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Colorado Parks and Wildlife addressing Chronic Wasting Disease with CWD Response Plan

Posted at 3:51 PM, Mar 11, 2019
and last updated 2019-03-11 17:51:13-04
Mule Deer Buck
courtesy: Colorado Parks and Wildlife

COLORADO – Along with wildlife agencies in at least 26 other states, Colorado Parks and Wildlife is tackling a serious wildlife issue: Chronic Wasting Disease.

Chronic Wasting Disease (CWD), is gaining attention across the nation with 26 states now reporting CWD-infected animals.

According to Colorado Parks and Wildlife, CWD is a prion disease that affects ungulates such as deer, elk, and moose. The disease is always fatal and infected animals can develop symptoms like weight loss, stumbling, and listlessness. The has been no evidence anywhere to show that CWD has been transmitted to a human, but the Center for Disease Control and CPW recommend that hunters do not eat the meat of a CWD-infected animal.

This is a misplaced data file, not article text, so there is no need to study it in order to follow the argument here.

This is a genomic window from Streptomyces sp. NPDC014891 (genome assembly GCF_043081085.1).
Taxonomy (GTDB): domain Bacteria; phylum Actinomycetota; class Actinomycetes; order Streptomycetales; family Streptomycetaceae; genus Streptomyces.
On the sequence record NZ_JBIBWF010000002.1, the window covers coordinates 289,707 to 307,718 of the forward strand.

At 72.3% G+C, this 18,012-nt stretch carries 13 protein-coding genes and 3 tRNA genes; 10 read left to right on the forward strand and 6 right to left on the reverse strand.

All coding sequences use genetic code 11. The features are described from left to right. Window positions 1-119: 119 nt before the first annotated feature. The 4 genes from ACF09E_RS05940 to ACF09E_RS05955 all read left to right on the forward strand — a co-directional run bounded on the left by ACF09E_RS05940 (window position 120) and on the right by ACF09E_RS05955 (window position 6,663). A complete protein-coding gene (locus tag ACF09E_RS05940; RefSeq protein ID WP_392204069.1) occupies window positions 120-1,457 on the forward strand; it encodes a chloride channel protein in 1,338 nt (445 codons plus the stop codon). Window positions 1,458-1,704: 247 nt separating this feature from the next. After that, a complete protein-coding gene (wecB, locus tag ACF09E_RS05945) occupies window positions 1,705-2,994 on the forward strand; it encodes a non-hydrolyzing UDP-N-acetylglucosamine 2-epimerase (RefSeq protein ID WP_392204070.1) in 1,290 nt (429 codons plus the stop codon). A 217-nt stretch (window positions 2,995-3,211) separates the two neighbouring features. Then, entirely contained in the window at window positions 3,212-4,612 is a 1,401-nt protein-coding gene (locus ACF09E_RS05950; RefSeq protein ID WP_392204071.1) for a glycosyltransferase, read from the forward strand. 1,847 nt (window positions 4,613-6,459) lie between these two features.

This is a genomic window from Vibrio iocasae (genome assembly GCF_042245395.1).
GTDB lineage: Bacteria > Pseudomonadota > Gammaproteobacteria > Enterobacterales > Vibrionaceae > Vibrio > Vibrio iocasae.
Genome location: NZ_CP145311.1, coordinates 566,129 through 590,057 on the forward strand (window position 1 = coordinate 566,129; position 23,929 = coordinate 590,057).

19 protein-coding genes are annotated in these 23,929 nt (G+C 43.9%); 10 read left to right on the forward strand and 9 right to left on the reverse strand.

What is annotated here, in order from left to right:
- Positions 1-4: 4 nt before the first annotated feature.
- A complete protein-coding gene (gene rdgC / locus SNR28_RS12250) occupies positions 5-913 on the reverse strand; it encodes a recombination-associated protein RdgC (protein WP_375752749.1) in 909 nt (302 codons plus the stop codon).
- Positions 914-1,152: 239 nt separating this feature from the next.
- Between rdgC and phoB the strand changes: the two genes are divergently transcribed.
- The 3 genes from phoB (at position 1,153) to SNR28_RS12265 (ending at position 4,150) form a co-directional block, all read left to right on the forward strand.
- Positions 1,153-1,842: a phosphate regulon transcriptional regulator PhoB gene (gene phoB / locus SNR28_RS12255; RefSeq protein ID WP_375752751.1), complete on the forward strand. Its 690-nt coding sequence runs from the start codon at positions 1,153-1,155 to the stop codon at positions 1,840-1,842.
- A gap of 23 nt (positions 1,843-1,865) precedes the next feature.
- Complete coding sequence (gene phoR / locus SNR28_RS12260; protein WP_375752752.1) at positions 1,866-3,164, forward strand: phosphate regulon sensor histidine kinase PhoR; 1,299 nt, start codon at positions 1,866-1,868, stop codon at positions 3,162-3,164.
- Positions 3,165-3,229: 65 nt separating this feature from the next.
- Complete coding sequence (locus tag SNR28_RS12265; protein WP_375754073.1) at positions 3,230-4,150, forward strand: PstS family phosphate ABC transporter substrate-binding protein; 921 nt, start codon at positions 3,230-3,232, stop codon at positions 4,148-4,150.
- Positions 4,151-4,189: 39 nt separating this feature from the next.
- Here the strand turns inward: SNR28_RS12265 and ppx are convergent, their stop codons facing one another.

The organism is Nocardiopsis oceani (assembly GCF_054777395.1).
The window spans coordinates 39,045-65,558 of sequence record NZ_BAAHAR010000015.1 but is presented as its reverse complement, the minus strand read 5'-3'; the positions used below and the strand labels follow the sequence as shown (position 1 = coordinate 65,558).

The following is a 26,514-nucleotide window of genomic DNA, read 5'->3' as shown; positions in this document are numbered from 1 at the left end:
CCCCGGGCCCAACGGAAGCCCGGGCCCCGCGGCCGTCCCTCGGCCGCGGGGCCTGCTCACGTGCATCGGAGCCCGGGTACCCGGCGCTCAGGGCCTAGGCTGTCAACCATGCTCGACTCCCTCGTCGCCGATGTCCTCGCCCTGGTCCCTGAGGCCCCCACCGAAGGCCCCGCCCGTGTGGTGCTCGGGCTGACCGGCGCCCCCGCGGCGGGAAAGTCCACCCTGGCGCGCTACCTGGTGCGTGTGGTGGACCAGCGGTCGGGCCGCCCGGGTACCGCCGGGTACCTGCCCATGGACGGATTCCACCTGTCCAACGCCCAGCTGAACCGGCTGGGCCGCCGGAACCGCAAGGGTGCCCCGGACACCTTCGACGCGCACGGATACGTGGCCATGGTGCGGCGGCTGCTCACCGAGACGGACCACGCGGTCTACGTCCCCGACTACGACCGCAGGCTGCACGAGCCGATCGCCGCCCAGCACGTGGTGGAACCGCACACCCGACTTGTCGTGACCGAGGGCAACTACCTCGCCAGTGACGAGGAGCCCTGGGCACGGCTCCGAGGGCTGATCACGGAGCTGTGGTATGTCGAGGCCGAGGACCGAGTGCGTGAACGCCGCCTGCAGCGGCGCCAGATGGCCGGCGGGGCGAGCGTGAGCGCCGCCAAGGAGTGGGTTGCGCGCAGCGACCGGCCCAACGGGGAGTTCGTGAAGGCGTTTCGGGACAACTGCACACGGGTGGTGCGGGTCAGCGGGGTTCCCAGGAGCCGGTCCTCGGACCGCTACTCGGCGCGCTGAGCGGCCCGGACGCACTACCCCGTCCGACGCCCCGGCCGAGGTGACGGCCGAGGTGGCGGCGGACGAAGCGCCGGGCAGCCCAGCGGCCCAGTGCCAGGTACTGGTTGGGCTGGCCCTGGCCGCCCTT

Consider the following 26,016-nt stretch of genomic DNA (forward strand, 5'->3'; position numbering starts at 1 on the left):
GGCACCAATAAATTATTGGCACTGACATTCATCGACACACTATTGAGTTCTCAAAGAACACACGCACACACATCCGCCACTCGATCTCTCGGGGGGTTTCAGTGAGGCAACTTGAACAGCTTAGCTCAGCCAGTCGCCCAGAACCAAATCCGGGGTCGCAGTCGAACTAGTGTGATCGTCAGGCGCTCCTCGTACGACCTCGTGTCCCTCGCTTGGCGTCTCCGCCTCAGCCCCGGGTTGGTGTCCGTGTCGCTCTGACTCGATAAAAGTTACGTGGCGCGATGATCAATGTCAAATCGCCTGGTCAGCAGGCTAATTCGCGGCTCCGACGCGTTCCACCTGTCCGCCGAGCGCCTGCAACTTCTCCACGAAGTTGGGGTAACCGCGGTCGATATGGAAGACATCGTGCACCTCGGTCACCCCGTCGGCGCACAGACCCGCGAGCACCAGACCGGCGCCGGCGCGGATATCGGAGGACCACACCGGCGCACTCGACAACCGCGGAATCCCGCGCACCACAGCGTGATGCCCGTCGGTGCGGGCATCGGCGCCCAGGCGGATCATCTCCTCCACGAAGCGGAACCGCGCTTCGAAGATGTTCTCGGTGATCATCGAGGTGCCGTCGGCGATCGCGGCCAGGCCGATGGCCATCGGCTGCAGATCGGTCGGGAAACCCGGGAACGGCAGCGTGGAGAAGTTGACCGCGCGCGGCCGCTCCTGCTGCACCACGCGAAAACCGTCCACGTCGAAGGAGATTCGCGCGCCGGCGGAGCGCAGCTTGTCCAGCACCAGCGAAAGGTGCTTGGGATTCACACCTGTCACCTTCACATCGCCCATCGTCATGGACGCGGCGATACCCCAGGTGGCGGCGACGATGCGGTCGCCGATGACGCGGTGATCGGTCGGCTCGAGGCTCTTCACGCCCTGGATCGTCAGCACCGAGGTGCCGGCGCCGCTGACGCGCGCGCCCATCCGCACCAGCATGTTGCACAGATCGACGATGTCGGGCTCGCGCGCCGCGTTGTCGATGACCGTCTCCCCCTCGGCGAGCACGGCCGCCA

Colorado Parks and Wildlife said they’re addressing the problem head-on in the state. At a January 20th meeting, the CPW Commission unanimously approved the Colorado Chronic Wasting Disease Response Plan.

CPW said the plan was the culmination of a year-long effort by the CWD Advisory Group to explore the history of CWD, the status of CWD infection in Colorado’s herds, and the best available tactics for lowering the prevalence of the disease.

According to CPW, the plan provides a suite of tactics that wildlife managers can implement to lower CWD prevalence. The plan’s recommendations are intended to allow for a localized management approach best suited for individual herds that is in coordination with Herd Management Plans. CPW said some of these tactics include changing the buck-to-doe ratio, increasing the harvest, and issuing more late-season tags for specific GMUs.

Although CPW is tackling this problem head-on, they say there is no overnight fix for CWD.

The agency has a 15-year plan that will use rotating mandatory tests on hunter-harvested bucks that they hope will give a complete picture of Colorado’s CWD prevalence every five years.

In his presentation to the CPW Commission, Director of the CWD Alliance, Matt Dunfee said, “This is a disease you measure in decades, not years. Without action, it will only increase in prevalence and distribution.”

You can see the complete response plan here: Colorado Chronic Wasting Disease Response Plan

You can find more information on CWD and hunting in Colorado here: